The A$4 billion ($2.3 billion) live sector called out the government and national arts minister Paul Fletcher for a slow response to its request for an immediate A$650 million ($374 million) stimulus package to stave off collapse. Organizations met with Fletcher over days before his March 19 meeting with state arts ministers.
Fletcher was sympathetic to its argument that the industry was on par, in terms of urgency, to airlines and tourism. Its suggestions included instant welfare access, a cash injection to businesses to overcome cashflow in three months, and funding for venues, Support Act and gig livestream sites.
Not only did the ministers meeting defer a decision but on March 23, the government closed all entertainment venues and nightclubs. This will escalate figures on the “I Lost My Gig” site, which on March 21 reported that since attendance restrictions at festivals and venues, 255,000 events were canceled, 500,000 workers lost their jobs and the sector lost A$280 million ($160.9 million).
Live Performance Australia (LPA) and the Media Entertainment and Arts Alliance described the outright ban as a “death knell.”
LPA chief executive Evelyn Richardson said, “Without a targeted, immediate and substantial support package, there will be no bridge to recovery for these companies and they will die.”
The Night Time Industries Association’s new campaign, Keep Our Venues Alive, asked for, over the three months, suspension of business rates on venues’ aid for staff and contractors, tax relief, and fund landlords to waive rents.
Its chair, Michael Rodrigues, noted, “Inaction will result in some of our best loved pubs, restaurants, cafes, theatres and music venues closing down. The impact on the Australian economy and our local communities will be disastrous.”
Among those diagnosed with COVID-19 were singer songwriter Thelma Plum, Nine Network entertainment reporter Richard Wilkins who got it after interviewing US singer Rita Wilson (who was later hospitalized with husband, actor Tom Hanks) and a member of Melbourne rock band Ocean Grove after meet’n’greets in three cities.
The biz’s benevolent charity, Support Act, launched a A$20 million ($11.5 million) donation campaign as it steels itself for a flood of calls for aid.
It helps 300 to 400 cases a year. But in March, when bans started to bite, “We got more requests in the last two days than in the entire three months before,” CEO Clive Miller revealed.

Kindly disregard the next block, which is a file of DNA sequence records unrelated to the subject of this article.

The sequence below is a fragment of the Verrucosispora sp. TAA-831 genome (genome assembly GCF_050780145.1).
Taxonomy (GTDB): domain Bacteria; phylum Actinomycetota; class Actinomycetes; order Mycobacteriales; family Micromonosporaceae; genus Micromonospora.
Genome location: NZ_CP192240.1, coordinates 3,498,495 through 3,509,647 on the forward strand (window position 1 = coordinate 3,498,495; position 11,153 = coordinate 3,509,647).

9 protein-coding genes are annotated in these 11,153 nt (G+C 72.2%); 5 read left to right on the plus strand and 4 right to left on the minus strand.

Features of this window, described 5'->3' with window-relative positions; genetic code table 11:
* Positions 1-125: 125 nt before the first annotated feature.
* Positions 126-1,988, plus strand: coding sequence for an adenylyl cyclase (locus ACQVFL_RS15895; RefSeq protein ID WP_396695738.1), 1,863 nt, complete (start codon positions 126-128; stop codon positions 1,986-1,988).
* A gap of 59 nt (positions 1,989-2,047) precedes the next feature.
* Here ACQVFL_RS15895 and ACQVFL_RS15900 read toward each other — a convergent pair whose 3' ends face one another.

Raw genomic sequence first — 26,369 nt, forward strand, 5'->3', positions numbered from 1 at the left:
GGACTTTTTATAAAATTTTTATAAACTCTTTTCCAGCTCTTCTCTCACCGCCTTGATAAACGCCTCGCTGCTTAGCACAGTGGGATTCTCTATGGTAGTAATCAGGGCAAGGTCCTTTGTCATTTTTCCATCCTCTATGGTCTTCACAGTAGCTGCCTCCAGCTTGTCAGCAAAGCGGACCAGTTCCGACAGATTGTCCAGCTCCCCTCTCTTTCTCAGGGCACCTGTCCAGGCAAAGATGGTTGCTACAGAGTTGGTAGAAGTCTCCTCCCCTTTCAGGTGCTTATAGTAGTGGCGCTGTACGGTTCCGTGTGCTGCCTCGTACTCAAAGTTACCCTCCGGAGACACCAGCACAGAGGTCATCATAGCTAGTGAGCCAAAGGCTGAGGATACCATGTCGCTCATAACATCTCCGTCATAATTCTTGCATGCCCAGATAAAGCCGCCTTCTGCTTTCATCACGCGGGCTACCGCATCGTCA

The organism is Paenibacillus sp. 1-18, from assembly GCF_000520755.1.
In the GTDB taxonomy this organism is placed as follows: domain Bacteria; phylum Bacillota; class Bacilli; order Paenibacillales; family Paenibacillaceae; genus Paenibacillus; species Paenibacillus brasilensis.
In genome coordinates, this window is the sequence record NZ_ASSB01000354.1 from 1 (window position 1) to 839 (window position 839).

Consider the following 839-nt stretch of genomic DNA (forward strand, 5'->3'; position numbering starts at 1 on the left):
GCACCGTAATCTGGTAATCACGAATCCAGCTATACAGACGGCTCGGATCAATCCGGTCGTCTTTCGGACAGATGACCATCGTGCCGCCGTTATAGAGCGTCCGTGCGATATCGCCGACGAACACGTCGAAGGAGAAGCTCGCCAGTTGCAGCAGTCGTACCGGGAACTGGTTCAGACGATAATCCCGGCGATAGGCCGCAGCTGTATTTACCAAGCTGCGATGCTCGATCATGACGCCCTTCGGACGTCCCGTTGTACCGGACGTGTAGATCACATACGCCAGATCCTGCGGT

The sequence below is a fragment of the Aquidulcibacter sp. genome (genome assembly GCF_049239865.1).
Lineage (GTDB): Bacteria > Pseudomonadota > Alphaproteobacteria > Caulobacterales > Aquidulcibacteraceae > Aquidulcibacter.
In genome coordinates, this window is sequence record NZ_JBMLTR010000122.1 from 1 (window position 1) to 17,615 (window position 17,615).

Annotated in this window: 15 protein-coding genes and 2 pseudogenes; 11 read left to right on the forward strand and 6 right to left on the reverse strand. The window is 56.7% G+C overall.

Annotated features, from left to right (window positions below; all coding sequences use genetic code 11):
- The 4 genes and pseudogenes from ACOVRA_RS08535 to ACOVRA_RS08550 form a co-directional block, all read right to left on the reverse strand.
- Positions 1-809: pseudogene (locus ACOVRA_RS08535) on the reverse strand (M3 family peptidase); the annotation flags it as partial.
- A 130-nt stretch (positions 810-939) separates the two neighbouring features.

Two of its major fundraisers were axed on the same day, leaving a shortfall of A$350,000 ($201,178). Music In The House, a 14-year event at NSW parliament, honors musicians’ achievements before politicians. CrewCare’s Roady4Roades, a day-long of live sets and crew skills displays, had in its inaugural 2019 added A$62,820 ($36,127) to Support Act’s Roadies Fund. This year it was scheduled to expand from five to 13 cities.
CrewCare has a number of fund-raisers in the pipeline. The first is Desk Tape Sessions, of shows by Australian acts taped by their crews. Co-founder Tony Moran emphasized, “Crews make up the biggest sector of arts workers, and was the first industry to collapse after the CV19 bans stopped dead five months of work.”
More Major Festivals Canceled Or Postponed
More major festivals have canceled. Blues On Broadbeach was to draw 220,000 May 14-17. The six-city Groovin’ The Moo (April 23 to May 8) draws over 100,000. Canberra’s Australian Folk Festival attracts 50,000.
Splendour In The Grass (50,000) rescheduled to Oct. 23-25 with headliners Flume, The Strokes and Tyler, The Creator confirmed to the new dates.
Bluesfest Byron Bay’s director, Peter Noble, revealed 30 artists on this year’s bill agreed to play the rescheduled dates in Easter 2021.
New Zealand Moves To Protect Biz
As more of New Zealand’s 1,400 venues shuttered after a new ruling restricting to 100 patrons, the government-funded Music Commission called on landlords to give rent relief, and for councils to offer tax relief to those who owned their buildings.
Arts development body Creative New Zealand set up a NZ$4.5 million ($1.97 million) package to support over will initially spend NZ$4.5 million ($2.53 million) in supporting more than 80 arts organisations, and in resilience grants for artists and musicians.
In the first 48 hours since the “I Lost My Gig NZ” survey was introduced, there were 300 submissions and NZ$3.2 million ($1.8 million) in lost revenue. An updated figure is due this week.
Music SA Chief Quits
Lisa Bishop, chief executive of South Australia’s peak music association MusicSA, leaves in April to spend more time on her board work and her family. In her five years, Bishop created the local artist showcases Scouted and Umbrella, took over the South Australian Music Awards, set up an annual Live Music Census, attracted national government funding and drew new sponsors.